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When debts are not dischargeable in Bankruptcy

Posted by Madeline M. McIntosh | Aug 11, 2020 | 0 Comments

When you file bankruptcy you want to know which debts are dischargeable and it's a fundamental part of the process. But some debts are inherently not dischargeable. When debts arise out of misappropriation of funds from your employer, outright fraud, and for personal use, obviously these are not dischargeable. 

The facts of the case in, In re Kahn, alleged that the debtor worked for a land developer. The debtor's job was to sell property lots to prospective homeowners. The debtor completed a number of transactions using his employers funds to include misappropriation of cash, real property and even stock. Apparently too, the debtor emptied his employer's bank account of $340,000 from sales of lots. Then the debtor printed a "stock certificate" purchasing the company's stock, in his own fake company, and cancelling the real stock owner. Thereafter, the debtor claimed to be president of his employer's company, and signed and recorded a warranty deed conveying the entire corporation's subdivision to the debtor's fake company.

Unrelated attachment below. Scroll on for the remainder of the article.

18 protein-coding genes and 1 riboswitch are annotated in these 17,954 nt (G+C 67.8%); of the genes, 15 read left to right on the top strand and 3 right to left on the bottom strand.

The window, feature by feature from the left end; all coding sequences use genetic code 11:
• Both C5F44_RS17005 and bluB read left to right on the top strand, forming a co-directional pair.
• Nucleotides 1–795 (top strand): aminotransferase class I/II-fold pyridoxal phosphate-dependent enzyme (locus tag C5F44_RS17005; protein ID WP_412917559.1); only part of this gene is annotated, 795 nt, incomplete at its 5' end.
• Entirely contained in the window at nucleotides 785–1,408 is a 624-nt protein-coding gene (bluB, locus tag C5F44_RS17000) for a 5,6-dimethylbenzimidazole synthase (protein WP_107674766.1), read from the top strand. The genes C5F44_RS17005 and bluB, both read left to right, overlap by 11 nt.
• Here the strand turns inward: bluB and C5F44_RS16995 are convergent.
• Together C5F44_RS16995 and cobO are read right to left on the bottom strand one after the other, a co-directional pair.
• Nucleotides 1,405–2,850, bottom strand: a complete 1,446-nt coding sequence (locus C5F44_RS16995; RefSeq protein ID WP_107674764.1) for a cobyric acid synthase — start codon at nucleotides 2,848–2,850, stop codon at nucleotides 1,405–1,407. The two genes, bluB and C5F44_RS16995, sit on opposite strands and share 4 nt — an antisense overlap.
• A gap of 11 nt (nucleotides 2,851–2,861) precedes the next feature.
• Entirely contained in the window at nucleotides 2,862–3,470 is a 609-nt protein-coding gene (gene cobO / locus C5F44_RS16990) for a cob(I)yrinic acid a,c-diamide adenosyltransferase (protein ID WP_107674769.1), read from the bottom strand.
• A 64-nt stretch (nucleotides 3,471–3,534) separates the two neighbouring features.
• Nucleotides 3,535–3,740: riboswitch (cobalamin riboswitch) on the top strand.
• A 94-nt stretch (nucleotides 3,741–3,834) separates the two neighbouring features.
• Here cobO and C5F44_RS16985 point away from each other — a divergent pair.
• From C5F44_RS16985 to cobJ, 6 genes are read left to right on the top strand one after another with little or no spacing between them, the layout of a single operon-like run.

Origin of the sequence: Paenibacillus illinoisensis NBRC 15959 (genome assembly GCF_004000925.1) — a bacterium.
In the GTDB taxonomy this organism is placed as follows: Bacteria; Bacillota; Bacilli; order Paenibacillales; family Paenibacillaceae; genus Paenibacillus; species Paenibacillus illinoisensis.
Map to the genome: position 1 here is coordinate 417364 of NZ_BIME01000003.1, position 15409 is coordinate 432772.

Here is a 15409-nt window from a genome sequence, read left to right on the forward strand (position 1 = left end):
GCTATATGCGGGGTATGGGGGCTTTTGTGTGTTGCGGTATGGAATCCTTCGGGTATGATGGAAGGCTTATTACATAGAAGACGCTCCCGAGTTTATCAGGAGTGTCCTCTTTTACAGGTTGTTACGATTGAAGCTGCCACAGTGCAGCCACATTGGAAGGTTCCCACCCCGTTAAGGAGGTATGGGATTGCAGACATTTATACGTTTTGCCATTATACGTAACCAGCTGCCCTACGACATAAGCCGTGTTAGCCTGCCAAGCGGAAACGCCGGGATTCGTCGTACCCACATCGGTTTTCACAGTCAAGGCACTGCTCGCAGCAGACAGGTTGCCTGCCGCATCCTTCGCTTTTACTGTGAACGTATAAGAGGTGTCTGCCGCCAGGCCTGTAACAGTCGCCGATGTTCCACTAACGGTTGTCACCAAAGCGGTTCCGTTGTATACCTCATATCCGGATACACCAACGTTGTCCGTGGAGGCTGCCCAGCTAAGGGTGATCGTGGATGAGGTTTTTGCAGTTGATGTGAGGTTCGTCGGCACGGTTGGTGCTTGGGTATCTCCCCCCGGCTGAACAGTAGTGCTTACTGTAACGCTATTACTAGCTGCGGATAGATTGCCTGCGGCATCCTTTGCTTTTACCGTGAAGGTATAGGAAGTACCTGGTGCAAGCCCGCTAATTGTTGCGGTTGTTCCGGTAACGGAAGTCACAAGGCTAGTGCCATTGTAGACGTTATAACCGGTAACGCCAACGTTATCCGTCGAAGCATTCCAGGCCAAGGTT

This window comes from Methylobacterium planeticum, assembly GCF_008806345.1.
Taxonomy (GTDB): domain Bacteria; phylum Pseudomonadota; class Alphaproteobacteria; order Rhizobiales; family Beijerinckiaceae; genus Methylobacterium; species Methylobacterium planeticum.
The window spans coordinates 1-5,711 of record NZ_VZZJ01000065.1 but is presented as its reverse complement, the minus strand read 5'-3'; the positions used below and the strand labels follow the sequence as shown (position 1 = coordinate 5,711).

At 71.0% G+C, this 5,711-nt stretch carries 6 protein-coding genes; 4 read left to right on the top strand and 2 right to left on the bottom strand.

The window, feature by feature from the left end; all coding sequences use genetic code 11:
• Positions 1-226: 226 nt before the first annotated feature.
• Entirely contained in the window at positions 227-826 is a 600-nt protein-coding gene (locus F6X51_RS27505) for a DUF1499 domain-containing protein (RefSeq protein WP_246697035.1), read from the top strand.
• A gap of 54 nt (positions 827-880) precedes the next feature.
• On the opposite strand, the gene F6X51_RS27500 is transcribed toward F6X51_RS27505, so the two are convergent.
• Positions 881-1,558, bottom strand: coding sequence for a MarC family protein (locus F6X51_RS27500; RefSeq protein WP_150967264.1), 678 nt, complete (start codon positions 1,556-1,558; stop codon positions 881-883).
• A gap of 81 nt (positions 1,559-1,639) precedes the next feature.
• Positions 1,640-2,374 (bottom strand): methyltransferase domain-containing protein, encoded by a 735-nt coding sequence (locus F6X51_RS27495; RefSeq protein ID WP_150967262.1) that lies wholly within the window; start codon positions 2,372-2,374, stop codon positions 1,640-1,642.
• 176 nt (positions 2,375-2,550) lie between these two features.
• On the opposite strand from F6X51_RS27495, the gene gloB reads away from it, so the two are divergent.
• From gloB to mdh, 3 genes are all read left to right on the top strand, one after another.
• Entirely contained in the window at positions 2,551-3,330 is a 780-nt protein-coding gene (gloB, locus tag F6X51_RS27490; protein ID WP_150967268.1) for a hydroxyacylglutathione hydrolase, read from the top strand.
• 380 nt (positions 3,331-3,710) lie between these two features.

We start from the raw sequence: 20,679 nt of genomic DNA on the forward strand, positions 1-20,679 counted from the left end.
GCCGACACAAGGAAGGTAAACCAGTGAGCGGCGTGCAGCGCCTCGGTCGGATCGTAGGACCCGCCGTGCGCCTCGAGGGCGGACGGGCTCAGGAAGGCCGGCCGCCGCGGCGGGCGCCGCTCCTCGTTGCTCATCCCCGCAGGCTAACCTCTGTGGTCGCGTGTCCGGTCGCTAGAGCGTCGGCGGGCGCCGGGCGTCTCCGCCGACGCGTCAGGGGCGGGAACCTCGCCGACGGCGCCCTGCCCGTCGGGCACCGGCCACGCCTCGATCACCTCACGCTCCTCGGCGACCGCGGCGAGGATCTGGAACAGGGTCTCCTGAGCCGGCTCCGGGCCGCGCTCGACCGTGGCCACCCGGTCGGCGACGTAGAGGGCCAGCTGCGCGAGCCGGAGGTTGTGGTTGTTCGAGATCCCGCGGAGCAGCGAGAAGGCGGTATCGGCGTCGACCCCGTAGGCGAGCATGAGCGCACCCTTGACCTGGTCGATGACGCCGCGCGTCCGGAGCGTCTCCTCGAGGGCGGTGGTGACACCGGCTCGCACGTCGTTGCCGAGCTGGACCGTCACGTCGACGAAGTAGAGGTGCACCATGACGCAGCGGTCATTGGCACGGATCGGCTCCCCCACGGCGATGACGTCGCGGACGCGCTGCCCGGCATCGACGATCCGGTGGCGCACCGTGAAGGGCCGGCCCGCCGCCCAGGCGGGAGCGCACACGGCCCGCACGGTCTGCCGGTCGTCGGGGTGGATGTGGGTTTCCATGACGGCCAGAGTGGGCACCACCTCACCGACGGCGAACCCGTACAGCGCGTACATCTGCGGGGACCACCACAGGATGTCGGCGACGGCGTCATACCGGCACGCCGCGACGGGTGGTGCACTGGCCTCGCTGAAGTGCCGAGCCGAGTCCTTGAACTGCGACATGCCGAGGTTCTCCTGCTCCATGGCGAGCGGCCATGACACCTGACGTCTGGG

The employer found out about all the transactions and fired the debtor. Then the employer sued the debtor for theft, for sanctions, for a loan to shareholder and damages to employer's lost property. 

The debtor filed Chapter 7. 

What the court said:

In this case, 11 USC 523(a)(4) does not discharge or relieve the debtor for "for fraud or defalcation while acting in a fiduciary capacity, embezzlement, or larceny." The presumption of fraud and a breach of fiduciary capacity is is rampant in this case. The debtor was also liable, under 11 USC 523(a)(6) "for willful and malicious injury by the debtor to another entity or to the property of another entity." 

Consequently these debts are not dischargeable in bankruptcy. Debts likely to be discharged in bankruptcy include consumer debts such as credit card debts, medical bills, lawsuit judgments which are unlike the above case, personal loans, obligations under a lease or another contract, and other various unsecured types of debts or loans that were given without collateral required. 

 This blog is intended for information purposes only and does not establish legal representation or financial guidance. 

About the Author

Madeline M. McIntosh

Law Office of Madeline M. McIntosh

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